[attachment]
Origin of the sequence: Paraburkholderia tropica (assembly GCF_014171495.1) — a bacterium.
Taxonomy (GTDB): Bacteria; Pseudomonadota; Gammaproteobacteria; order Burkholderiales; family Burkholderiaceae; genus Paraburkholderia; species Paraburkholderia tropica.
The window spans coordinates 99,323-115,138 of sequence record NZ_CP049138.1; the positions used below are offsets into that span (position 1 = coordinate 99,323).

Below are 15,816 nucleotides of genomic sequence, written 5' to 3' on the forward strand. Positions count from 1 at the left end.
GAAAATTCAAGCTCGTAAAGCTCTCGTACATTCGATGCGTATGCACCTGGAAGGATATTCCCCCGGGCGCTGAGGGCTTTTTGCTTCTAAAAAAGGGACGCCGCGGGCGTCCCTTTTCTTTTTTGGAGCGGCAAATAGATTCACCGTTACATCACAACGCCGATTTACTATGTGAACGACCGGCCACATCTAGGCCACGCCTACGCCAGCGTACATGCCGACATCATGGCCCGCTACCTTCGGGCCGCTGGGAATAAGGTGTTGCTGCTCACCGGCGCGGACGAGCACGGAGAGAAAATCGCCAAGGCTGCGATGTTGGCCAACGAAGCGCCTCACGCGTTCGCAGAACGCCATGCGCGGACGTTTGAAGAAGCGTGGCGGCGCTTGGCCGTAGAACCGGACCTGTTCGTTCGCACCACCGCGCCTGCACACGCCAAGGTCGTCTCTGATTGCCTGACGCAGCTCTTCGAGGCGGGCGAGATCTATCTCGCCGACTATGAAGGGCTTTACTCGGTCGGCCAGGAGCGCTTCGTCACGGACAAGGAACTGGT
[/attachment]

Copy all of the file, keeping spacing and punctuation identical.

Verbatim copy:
Origin of the sequence: Paraburkholderia tropica (assembly GCF_014171495.1) — a bacterium.
Taxonomy (GTDB): Bacteria; Pseudomonadota; Gammaproteobacteria; order Burkholderiales; family Burkholderiaceae; genus Paraburkholderia; species Paraburkholderia tropica.
The window spans coordinates 99,323-115,138 of sequence record NZ_CP049138.1; the positions used below are offsets into that span (position 1 = coordinate 99,323).

Below are 15,816 nucleotides of genomic sequence, written 5' to 3' on the forward strand. Positions count from 1 at the left end.
GAAAATTCAAGCTCGTAAAGCTCTCGTACATTCGATGCGTATGCACCTGGAAGGATATTCCCCCGGGCGCTGAGGGCTTTTTGCTTCTAAAAAAGGGACGCCGCGGGCGTCCCTTTTCTTTTTTGGAGCGGCAAATAGATTCACCGTTACATCACAACGCCGATTTACTATGTGAACGACCGGCCACATCTAGGCCACGCCTACGCCAGCGTACATGCCGACATCATGGCCCGCTACCTTCGGGCCGCTGGGAATAAGGTGTTGCTGCTCACCGGCGCGGACGAGCACGGAGAGAAAATCGCCAAGGCTGCGATGTTGGCCAACGAAGCGCCTCACGCGTTCGCAGAACGCCATGCGCGGACGTTTGAAGAAGCGTGGCGGCGCTTGGCCGTAGAACCGGACCTGTTCGTTCGCACCACCGCGCCTGCACACGCCAAGGTCGTCTCTGATTGCCTGACGCAGCTCTTCGAGGCGGGCGAGATCTATCTCGCCGACTATGAAGGGCTTTACTCGGTCGGCCAGGAGCGCTTCGTCACGGACAAGGAACTGGT